We have an unparalleled opportunity to bring the Gospel to bear on the things people are already talking about, not the things we think they should be talking about. In the past, the difference between the Gospel and licentiousness was made unavoidably clear. People know full well, perhaps too well, that Christians regularly take certain moral stances on a number of high-profile issues. Today, we need to drive an enormous wedge between the Gospel and moralism. In the perceptions of our nation, they are so close as to be often indistinguishable.
Who do we want to be?
Contemporary Brits want to be healthy, wealthy, happy, secure, popular, and employed. The Gospel has all manner of things to say to these desires, because Jesus is the fulfilment of all the things we want, even if we don’t realise it. He is the greater exponent—the only exemplar—of all the things our culture truly values or aspires to. He stands up to the hypocrites (Matthew 23.13-36), cares for the poor and sick (Matthew 4.23-25), challenges the rich (Matthew 10.17-27), pokes fun at religiosity (Matthew 21.23-27), makes weekends fun (Matthew1v1-14), ploughs through 100 tonnes of bacon (Mark 5.13), and dies for a righteous cause (Mark 15.33-41). He is the person we wish we were.
Imagine, then, if we became so enamoured with the Gospel, so excited to communicate it, that our ability to bring it to bear on the contentions of our day, flourished. Imagine if we were so conversant, so understanding, of the dreams and aspirations of our society that our aptitude in connecting them with Jesus was a matter of course. Imagine if, rather then pursuing the tempting self-satisfied posture of doctrinal or ethical precision, we were able, with tears and smiles as necessary, to engage with the hot-button questions in a way that made people actually want to hear more. Just like Jesus did. The religious and the irreligious alike clamoured round him, compelled both intellectually and personally to hear and dialogue around the third way. It’s fully possible.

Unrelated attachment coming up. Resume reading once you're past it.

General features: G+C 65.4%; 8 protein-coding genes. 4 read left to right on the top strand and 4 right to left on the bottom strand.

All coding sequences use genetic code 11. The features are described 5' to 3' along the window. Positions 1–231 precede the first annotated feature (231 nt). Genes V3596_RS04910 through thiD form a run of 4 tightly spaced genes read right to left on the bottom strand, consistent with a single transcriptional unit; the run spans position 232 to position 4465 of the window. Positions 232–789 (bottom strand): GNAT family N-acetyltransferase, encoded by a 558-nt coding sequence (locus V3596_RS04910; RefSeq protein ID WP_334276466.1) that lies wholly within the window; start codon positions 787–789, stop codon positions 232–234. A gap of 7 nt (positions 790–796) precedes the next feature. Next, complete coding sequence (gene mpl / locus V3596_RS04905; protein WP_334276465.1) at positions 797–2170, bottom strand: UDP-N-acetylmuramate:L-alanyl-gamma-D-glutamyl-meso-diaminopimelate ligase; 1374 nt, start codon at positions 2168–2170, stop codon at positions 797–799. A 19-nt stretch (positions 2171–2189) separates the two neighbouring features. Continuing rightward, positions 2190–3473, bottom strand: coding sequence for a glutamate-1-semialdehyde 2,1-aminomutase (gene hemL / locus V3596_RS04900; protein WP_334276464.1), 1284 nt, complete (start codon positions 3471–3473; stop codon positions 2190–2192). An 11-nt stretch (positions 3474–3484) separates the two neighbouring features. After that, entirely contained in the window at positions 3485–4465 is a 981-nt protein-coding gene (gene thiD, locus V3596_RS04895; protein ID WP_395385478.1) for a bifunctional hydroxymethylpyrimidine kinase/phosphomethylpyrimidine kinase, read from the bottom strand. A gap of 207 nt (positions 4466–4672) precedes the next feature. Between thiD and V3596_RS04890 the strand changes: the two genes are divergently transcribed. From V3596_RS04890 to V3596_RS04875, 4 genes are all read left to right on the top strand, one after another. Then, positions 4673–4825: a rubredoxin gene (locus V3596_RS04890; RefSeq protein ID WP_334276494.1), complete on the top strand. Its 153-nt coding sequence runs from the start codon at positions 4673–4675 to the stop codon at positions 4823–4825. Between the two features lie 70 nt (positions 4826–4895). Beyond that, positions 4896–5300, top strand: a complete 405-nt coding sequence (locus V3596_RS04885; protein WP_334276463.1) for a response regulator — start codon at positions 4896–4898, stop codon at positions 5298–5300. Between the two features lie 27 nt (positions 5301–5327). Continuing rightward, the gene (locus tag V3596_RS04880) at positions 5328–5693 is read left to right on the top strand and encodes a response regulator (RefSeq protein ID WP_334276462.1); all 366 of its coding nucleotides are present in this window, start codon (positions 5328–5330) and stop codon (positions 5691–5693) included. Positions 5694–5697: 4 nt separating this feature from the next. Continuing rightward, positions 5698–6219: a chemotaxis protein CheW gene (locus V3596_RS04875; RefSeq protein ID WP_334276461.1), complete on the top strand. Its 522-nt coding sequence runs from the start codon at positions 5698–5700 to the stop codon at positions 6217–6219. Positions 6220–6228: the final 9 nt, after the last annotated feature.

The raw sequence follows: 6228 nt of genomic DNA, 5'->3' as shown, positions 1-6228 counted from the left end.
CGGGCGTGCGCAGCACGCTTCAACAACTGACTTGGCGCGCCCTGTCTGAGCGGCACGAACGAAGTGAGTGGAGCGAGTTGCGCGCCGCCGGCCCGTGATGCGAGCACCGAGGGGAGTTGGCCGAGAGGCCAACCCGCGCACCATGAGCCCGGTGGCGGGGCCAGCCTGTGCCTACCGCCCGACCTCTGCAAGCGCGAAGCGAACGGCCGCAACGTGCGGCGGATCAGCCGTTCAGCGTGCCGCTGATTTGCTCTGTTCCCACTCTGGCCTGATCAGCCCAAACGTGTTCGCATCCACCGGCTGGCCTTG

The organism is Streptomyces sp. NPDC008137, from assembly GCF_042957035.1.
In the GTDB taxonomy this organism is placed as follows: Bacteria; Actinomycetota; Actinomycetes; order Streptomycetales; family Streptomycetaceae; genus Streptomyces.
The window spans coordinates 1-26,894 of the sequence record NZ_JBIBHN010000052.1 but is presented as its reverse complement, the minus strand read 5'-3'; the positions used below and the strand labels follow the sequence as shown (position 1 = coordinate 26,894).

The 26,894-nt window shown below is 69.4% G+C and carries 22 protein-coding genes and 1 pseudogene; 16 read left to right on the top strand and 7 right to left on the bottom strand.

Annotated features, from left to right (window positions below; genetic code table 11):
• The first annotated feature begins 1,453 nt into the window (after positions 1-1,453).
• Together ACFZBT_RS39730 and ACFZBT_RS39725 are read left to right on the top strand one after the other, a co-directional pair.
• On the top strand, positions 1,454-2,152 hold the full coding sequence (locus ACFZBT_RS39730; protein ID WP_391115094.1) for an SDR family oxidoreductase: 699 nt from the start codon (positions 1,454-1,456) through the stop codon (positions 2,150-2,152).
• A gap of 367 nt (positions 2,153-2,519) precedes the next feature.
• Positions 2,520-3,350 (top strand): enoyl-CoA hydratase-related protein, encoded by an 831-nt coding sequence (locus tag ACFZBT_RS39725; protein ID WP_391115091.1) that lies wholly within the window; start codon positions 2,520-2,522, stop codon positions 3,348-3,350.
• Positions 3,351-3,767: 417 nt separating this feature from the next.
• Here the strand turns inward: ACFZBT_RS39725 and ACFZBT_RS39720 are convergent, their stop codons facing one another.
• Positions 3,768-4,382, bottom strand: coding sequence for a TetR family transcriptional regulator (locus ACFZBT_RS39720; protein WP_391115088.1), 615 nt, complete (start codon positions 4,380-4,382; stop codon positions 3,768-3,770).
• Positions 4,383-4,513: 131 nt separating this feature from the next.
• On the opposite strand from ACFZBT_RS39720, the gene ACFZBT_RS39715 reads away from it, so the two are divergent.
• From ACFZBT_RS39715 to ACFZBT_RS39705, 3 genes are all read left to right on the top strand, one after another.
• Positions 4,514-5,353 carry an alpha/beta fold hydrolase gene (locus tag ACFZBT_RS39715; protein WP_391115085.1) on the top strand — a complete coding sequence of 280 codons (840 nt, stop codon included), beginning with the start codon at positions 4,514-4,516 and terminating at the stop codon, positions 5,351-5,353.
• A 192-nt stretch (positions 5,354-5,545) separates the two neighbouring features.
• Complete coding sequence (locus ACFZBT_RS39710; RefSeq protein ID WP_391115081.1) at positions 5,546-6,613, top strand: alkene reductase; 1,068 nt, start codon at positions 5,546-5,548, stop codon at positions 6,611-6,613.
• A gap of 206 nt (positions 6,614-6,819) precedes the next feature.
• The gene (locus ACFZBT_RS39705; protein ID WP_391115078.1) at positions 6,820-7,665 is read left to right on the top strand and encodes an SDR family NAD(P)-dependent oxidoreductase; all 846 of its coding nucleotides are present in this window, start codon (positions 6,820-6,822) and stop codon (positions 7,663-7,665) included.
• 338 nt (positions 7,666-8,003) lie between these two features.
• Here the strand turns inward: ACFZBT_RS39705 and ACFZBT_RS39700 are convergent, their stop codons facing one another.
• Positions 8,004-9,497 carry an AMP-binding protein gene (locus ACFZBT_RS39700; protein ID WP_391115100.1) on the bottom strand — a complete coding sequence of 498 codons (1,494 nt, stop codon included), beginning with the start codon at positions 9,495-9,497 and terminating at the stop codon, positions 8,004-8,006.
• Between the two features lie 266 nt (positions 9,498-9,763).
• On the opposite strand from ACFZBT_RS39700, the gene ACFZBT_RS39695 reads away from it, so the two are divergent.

Salt-seasoned, compelling, Christo-centric conversation even around the hot topics can happen. Frankly, this needs to happen. The Gospel is always relevant, but sometimes we aren’t. The solution isn’t better music, cooler preachers, selective mutism, or sitting cross-legged around a scented candle, it’s bringing the implications of the cross and the resurrection to bear on the problems of our time.
The UK has a rich theological history. We’re great at talking about what the New Testament authors thought. We now also need to get doing what they did. The future of the British church could be glorious. The Olympics were great, but we were once the greatest missionary sending nation in the world. It could happen again. If Old Testament history teaches anything, it is that nations can and do change their orientation to God in a generation (see 1 and 2 Kings)—in either direction. Let’s get talking.